comscore Frankly, my dear, the ‘windies’ do live for this | Honolulu Star-Advertiser

Frankly, my dear, the ‘windies’ do live for this


MARIETTA, Ga. >> It doesn’t take much to talk Selina Faye Sorrow into slipping on her replica of the dress Vivien Leigh wore in the barbecue scene from the film “Gone With the Wind.”

You don’t know the dress? Then you are clearly not a “windy,” a fan so ardent that recreating the burning of Atlanta in an airport hotel banquet room is not out of the question.

Sorrow, 48, might best be described as windies’ royalty, one of perhaps 100 people in the country who meet a few times a year to indulge in all things GWTW. And this year, the book’s 75th anniversary, will be as indulgent as it gets. Nearly every room of her tidy house in Powder Springs, Ga., a short drive from the Gone With the Wind Museum in Marietta, drips with the book and film. It started with the Scarlett O’Hara Barbie doll that Sorrow’s husband gave her 18 years ago. Now, she has more than 500 items worth thousands of dollars.

Twin Rhett Butler-Scarlett O’Hara pillows adorn the couple’s king-size bed. She has a replica of Clark Gable’s driver’s license, GWTW wine and water bottles and rare engraved invitations to Margaret Mitchell’s funeral, which were delivered after the novel’s author was killed, at age 48, by a reckless driver in 1949.

There are 30 copies of the book in several languages and a movie seat from the Atlanta theater where the movie premiered in 1939. She sews gowns from movie scenes and sells them for $500, taking joy in seeing the expression on a woman’s face when she puts one on.

“I love that time, with the struggles and the way they got through it all,” Sorrow said, trying to explain how a slight interest grew into full-blown worship. “It just seems like it would have been a precious time to enjoy being a lady.”

“Gone With the Wind” means a lot in Atlanta. After all, Mitchell, who published her novel in 1936, lived, died and was buried there. Her story of the South before and after the Civil War is one that Atlantans, who like to joke that they only get burned once, hold as one of the city’s great contributions to American culture.

For the windies, however, Atlanta is the promised land. Most are already making plans to head there in June for the anniversary. The celebration — events at three Gone With the Wind museums, the premiere of a documentary, a Champagne toast at Mitchell’s grave — is being billed as “a global pilgrimage to Atlanta.”

Connie Sutherland, director of the Marietta Gone With the Wind Museum, is a student of the windies. She says they are mostly middle-aged straight women and gay men, and usually white. But a new crop of younger, more diverse windies is popping up at high schools and colleges, she and veteran windies said.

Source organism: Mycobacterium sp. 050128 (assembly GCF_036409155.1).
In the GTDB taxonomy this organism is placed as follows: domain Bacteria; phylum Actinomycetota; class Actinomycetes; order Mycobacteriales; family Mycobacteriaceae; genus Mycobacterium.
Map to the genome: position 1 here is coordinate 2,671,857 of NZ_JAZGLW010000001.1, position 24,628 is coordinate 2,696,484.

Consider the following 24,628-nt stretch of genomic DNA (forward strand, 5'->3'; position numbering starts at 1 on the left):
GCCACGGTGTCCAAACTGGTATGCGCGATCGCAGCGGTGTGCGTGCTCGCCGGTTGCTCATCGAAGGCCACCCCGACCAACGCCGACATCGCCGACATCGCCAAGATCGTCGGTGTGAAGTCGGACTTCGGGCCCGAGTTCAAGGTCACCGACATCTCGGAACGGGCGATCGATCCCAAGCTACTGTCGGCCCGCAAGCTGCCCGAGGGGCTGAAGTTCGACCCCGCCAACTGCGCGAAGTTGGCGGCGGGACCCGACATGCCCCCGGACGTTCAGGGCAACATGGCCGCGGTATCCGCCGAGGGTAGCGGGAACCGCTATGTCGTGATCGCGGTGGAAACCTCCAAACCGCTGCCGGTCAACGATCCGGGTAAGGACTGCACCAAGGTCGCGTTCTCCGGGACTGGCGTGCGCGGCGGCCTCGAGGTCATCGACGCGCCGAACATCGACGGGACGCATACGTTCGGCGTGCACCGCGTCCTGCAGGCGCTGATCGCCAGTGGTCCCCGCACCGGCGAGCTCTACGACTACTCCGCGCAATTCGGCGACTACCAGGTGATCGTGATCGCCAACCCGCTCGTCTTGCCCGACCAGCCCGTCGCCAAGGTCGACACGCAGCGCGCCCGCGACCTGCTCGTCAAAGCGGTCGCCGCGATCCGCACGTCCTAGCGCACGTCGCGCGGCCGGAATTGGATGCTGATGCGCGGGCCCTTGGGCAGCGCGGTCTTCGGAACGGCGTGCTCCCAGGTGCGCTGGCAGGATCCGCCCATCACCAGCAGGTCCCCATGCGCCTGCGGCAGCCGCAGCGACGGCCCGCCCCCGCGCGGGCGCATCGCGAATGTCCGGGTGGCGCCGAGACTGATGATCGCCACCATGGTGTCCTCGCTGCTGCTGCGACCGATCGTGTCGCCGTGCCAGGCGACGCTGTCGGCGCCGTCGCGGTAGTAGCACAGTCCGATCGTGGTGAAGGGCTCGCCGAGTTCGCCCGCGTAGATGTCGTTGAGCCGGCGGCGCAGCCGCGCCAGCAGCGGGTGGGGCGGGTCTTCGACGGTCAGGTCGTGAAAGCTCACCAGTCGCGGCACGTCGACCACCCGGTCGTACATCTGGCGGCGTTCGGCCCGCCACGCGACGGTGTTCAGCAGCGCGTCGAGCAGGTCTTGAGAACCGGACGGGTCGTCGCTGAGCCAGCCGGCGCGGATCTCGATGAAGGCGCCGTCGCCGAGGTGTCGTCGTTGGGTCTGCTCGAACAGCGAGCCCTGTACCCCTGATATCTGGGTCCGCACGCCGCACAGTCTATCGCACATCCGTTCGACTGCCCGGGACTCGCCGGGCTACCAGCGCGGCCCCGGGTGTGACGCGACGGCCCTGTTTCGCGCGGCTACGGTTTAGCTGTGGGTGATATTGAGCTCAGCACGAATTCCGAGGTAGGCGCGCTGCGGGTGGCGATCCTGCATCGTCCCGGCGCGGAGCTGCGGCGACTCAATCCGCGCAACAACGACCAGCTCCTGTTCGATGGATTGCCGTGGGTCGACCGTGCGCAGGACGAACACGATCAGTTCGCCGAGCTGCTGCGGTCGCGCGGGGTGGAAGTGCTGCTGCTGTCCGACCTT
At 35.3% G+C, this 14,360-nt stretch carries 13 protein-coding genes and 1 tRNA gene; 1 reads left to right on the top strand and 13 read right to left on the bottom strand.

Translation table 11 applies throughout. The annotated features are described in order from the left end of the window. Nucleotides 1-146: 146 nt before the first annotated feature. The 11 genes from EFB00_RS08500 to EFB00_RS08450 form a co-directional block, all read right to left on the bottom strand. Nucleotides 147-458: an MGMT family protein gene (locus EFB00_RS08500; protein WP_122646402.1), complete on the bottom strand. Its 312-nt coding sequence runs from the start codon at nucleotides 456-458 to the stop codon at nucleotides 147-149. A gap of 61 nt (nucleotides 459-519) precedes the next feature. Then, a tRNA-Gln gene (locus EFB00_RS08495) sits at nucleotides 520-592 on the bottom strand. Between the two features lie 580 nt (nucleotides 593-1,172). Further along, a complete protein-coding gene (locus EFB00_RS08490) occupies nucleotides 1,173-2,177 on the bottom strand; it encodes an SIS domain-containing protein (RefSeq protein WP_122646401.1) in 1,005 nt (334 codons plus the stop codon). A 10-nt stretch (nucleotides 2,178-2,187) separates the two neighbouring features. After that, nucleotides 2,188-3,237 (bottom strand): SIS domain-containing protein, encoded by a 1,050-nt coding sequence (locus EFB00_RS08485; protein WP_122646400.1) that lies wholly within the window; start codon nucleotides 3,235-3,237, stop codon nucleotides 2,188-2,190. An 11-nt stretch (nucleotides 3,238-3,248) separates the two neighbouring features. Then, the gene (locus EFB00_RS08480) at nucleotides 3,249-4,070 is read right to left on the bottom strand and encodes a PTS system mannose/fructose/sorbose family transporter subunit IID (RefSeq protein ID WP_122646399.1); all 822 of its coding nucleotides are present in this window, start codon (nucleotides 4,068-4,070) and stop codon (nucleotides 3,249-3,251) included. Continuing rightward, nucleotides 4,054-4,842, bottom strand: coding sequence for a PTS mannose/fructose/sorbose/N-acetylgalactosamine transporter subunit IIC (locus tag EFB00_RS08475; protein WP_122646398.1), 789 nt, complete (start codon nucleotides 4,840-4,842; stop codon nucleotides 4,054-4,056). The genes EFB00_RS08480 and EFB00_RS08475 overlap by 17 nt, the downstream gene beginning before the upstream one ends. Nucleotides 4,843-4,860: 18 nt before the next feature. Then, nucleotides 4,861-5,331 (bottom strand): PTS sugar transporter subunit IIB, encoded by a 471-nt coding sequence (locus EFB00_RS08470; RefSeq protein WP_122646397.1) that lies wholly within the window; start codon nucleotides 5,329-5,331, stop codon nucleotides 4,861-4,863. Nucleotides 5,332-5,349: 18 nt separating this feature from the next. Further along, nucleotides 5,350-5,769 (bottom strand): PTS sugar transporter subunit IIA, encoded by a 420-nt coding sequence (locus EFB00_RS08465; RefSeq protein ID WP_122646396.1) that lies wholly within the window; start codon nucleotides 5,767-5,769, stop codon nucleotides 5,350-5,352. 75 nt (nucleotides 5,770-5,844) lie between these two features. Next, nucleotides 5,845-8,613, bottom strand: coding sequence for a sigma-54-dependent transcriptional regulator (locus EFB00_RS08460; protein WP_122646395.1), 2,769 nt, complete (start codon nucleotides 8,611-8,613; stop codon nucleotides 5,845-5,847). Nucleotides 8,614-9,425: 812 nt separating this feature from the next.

“They just didn’t know there are others who feel that way about it, too,” Sutherland said. “It becomes a whole social network.”

Throughout the year, you can find windies gathered at the handful of Gone With the Wind museums around the country, at one another’s homes or at midrange hotels, dressing the part and re-enacting scenes and sharing little-known details about the movie and the book.

New revelations are treated like gold. Word this year that the final typescript of the last four chapters of the book were found at a Southport, Conn., library shot through the windies’ community — at least a minority of them who are more dedicated to the book than the movie.

At some gatherings, actors from the film show up and offer autographs, sometimes for sale. Of course, most of the notable stars have died, most recently Cammie King Conlon, who as a little girl played Bonnie Blue Butler.

Now, it’s usually down to the actors who played Scarlett O’Hara’s younger sister, Melanie’s babies or an extra at the famous barbecue scene. But they all offer intricate details and insights into the making of the film, and they are beloved by most windies — except, perhaps, the few who show up with boxes of memorabilia and try to make a profit.

They are “eBay people,” sniffed Sorrow, whose nickname among the windies is Southern Spice.

“A true ‘windy’ is not about the autographs,” she said. “It’s about getting to know the cast members as friends.”

It’s also about finding a little piece of inspiration. A way, perhaps, to get through each day.

“The theme of survival and overcoming adversity really resonates with a lot of people,” said Kathleen Marcaccio, 53, of Royal Oak, Mich., who keeps the most comprehensive list of the group’s events and is considered the windies’ den mother.

“It still always gives people that hope,” she said, “no matter what they are dealing with.”


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